Increased accumulation of adipose tissue macrophages (ATMs) promotes obesity-associated chronic inflammation and insulin resistance. Although there have been some advances in the study of ATMs in obese condition, the mechanisms underlying ATMs recruitment and activation remain to be determined. Thrombospondin 1 (TSP1) has been identified to be an adipokine and its expression levels correlate positively with human obesity, adipose tissue inflammation and insulin resistance. By using TSP1 deficient mice, preliminary studies revealed a novel role for TSP1 in stimulating macrophage recruitment and activation in adipose tissue that contributes to inflammation and insulin resistance resulting from high fat diet-induced obesity (DIO). Moreover, TSP1 promoting macrophage migration and activation is through the N-terminal domain and the type 1 repeats to interact with receptors LRP1 and CD36, respectively. Blocking the interactions of TSP1/LRP1 and TSP1/CD36 inhibited TSP1 stimulation of macrophage function. Based on these data, we hypothesize that blockade of the stimulatory effect of TSP1 on macrophage function prevents/ameliorates obesity-associated inflammation and insulin resistance. To test this hypothesis, in Aim 1, tissue specific TSP1 knockout mice will be used to definitively answer the question of whether adipocyte-derived TSP1 serves as a primary chemokine to stimulate macrophage accumulation in adipose tissue and promotes the development of obesity-associated inflammation and insulin resistance.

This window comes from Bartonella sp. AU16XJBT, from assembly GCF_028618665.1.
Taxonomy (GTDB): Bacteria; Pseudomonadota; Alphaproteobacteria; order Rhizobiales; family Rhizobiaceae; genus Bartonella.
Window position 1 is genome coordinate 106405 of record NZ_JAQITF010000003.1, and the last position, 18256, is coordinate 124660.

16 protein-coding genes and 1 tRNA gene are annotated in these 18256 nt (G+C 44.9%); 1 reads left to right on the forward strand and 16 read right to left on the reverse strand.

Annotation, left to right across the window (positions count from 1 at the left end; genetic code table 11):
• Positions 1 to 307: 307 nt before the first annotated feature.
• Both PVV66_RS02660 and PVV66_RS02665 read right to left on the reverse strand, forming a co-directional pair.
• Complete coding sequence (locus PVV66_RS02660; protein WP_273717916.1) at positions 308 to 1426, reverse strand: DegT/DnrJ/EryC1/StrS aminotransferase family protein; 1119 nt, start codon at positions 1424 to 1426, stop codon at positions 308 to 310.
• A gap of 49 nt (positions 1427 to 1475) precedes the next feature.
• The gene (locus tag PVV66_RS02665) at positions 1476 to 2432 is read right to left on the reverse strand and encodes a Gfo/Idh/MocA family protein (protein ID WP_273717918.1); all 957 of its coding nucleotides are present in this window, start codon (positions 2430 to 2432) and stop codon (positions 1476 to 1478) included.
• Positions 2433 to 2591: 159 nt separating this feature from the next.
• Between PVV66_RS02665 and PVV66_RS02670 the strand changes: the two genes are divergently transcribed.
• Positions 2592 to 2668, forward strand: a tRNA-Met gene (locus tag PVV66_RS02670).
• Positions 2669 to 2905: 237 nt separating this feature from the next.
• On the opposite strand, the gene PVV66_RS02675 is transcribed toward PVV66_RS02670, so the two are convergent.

In Aim 2, utilizing the identified stimulatory domains on TSP1 as targets, based on their available x-ray crystal structures, new decoy peptides will be designed by structure-based computational design strategy. The inhibitory effect of decoy peptides on TSP1stimulation of macrophage function will be tested.
In Aim 3, whether blocking of TSP1/CD36 interaction can prevent/ameliorate obesity-associated inflammation and insulin resistance in vivo will be tested. Together, these proposed studies may lead to novel therapeutics for obesity-induced insulin resistance and metabolic complications, and therefore, have significant clinical relevance.
Obesity is prevalent worldwide and is associated with insulin resistance and the development of type 2 diabetes. The proposed studies will provide novel information on the mechanisms of obesity-induced adipose tissue macrophage infiltration and activation, and importantly, will develop novel therapeutic strategies in the treatment of obesity-induced insulin resistance, a problem of immense clinical significance.
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